Crosscutting Concepts

Crosscutting Concepts: The Ultimate Guide

What are Crosscutting Concepts?

Crosscutting concepts, or CCCs, are one of the three dimensions of 3-D science. They are themes that appear again and again across STEM subjects. In the NRC’s A Framework for K–12 Science Education, CCCs are defined as concepts that bridge disciplinary core boundaries, having explanatory value throughout much of science and engineering.

While they can feel slightly abstract, the CCCs are crucial to building content knowledge and understanding scientific processes. As students progress in their scientific education, these concepts will appear in multiple disciplines again and again and should become more and more familiar.

Crosscutting Concepts Blog Series

Throughout this blog series, we will take a look at each of the seven crosscutting concepts in-depth, and the progression throughout kindergarten, elementary and middle school.


Patterns appear again and again in nature and science—such as the symmetry of flowers, the lunar cycle, and the structure of DNA. Recognizing patterns is important for many scientific tasks, like classification or analyzing and interpreting data.

Cause and Effect

Cause and effect can be seen as the next step after identifying patterns. This CCC involves discovering the underlying cause of phenomena, understanding connections and causation, and finding out why one event leads to another.

Scale, Proportion, and Quantity

A big part of investigating phenomena involves comparing them using relative scales (e.g., bigger and smaller, faster and slower) and describing them using units of, for example, weight, time, temperature, and volume.

Systems and System Models

A system contains objects that are related and form a whole, enabling scientists to study smaller units of investigations. It can be as large as a whole galaxy and as small as the human circulatory system. Or even smaller—a single molecule.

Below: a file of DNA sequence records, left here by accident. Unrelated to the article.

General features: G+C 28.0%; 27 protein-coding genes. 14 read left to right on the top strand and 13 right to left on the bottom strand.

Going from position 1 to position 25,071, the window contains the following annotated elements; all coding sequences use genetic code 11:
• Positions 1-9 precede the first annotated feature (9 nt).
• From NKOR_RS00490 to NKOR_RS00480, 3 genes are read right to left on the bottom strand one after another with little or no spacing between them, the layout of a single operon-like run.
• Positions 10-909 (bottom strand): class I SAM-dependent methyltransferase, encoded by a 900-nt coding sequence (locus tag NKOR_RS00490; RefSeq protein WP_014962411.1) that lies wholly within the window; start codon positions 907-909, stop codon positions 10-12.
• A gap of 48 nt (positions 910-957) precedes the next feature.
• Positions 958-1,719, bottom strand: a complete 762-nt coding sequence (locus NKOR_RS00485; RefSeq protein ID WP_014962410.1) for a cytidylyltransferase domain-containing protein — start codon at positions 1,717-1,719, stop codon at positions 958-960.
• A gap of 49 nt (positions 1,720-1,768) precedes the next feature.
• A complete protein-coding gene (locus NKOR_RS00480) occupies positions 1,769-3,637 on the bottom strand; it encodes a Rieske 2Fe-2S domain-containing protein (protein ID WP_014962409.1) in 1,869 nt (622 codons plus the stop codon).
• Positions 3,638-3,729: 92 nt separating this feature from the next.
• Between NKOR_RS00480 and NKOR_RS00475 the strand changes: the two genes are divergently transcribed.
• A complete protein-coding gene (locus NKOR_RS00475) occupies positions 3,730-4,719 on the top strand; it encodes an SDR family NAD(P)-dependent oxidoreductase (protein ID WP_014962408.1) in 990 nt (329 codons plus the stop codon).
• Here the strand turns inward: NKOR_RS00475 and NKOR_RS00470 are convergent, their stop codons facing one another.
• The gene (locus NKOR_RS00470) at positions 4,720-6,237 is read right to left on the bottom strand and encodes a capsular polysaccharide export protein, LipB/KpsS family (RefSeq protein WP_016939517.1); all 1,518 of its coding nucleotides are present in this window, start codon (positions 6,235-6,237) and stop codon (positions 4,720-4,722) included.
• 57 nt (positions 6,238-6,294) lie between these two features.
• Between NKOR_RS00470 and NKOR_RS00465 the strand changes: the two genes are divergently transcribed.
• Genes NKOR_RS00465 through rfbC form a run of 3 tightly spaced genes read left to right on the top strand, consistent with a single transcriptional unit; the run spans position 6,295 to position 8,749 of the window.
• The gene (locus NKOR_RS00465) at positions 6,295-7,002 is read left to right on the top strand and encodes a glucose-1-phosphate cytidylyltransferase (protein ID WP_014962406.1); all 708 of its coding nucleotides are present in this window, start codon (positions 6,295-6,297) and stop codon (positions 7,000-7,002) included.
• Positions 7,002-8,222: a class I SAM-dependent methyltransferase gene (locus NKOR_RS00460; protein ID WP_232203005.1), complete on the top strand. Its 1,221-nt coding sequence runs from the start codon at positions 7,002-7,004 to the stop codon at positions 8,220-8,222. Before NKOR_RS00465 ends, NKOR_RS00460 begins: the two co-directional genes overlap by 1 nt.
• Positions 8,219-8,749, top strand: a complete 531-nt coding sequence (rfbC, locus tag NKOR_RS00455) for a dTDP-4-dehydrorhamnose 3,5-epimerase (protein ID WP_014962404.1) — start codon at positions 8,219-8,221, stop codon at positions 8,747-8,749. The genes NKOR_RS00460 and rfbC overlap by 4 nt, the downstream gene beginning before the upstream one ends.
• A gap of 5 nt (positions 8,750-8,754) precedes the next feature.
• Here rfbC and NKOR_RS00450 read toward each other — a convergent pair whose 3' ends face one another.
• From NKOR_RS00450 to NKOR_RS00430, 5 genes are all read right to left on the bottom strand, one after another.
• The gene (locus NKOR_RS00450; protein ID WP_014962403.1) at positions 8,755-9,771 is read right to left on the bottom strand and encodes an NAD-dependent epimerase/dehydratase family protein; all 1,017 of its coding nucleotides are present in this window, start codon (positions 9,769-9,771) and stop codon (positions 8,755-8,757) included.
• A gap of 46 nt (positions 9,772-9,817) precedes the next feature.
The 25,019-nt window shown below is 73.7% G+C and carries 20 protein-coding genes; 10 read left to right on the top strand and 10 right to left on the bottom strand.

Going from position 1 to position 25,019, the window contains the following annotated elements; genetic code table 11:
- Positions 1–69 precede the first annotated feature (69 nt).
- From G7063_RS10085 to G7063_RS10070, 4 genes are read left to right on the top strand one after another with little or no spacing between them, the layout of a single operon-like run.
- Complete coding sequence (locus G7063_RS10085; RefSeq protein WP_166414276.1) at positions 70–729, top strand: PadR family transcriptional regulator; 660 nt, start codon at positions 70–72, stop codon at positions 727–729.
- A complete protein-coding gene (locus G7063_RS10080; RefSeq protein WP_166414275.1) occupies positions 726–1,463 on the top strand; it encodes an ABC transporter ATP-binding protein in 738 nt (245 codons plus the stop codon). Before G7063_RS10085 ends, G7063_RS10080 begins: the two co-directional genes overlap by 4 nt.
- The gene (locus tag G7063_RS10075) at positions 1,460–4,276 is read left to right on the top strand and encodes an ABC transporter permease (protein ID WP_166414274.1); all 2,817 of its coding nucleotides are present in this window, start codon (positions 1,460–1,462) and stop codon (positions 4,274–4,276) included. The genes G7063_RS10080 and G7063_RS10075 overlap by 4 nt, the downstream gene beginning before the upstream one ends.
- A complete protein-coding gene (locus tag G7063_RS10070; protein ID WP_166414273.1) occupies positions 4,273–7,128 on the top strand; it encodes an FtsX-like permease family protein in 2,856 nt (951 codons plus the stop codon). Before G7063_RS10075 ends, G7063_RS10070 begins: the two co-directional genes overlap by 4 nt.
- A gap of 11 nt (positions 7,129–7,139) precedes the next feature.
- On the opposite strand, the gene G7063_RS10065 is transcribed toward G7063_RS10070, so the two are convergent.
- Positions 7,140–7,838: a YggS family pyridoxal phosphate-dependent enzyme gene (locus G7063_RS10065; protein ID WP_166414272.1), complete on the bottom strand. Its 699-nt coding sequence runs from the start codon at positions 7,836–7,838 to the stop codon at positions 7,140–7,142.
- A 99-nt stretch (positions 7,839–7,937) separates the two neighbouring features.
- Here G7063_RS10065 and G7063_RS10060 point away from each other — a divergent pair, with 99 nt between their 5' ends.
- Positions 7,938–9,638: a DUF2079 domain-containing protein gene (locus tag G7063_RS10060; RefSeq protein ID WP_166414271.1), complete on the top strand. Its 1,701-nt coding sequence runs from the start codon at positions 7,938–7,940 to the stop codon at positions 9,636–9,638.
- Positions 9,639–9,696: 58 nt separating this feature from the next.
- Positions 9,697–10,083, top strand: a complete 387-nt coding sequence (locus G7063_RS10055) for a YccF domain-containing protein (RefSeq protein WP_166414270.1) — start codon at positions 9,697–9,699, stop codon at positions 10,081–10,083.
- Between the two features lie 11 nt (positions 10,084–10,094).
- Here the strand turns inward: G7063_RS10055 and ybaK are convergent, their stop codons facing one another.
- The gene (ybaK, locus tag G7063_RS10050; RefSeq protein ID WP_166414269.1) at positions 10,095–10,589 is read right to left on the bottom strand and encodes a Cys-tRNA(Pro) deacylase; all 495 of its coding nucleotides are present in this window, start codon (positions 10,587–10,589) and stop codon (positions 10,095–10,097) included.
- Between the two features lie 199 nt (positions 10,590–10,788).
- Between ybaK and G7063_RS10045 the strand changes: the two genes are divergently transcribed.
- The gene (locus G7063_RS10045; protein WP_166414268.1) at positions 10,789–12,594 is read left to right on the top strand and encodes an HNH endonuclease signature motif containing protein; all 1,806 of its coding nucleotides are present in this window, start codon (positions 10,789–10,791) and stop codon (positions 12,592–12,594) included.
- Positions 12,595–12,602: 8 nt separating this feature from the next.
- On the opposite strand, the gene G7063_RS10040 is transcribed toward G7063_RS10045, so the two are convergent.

Energy and Matter

This crosscutting concept emphasizes that energy and matter flows in and out of any system—for example, the sunlight (energy) and water (matter) that a plant needs to grow, or the flow of water in the Earth’s atmosphere.

Structure and Function

This crosscutting concept refers to the shapes, relationships, and properties of materials in natural and human-made systems. For example, in engineering understanding the structure and function of different materials helps ensure a more effective design.

Stability and Change

Stability and change refers to the understanding of how change occurs in any system and how we can use technology to control change. Focusing on understanding concepts like dynamic equilibrium, the flow of water and the Moon’s orbit.

Crosscutting Concepts Printable Poster Series

Download our free printable posters to serve as a reminder for your students that the NGSS Crosscutting Concepts are an important part of the process of scientific investigations.

Explore Crosscutting Concepts with a Dedicated 3-D Science Program

To ensure that you hit the three dimensions, you need the support of a good 3-D science program. Twig Science Next Gen is a phenomena-based science program for Grades PK/TK–8 created specifically to ensure that all students have an interwoven understanding of Crosscutting Concepts, Science and Engineering Practices, and Disciplinary Core Ideas

In Twig Science Next Gen, students experience dozens of different STEM roles as they become creative problem solvers, making sense of engaging, real-world phenomena. To learn more about how Twig Science Next Gen can help you incorporate the crosscutting concepts into your curriculum, contact us today.

Learn more about Real-World Phenomena with

Twig Science Next Gen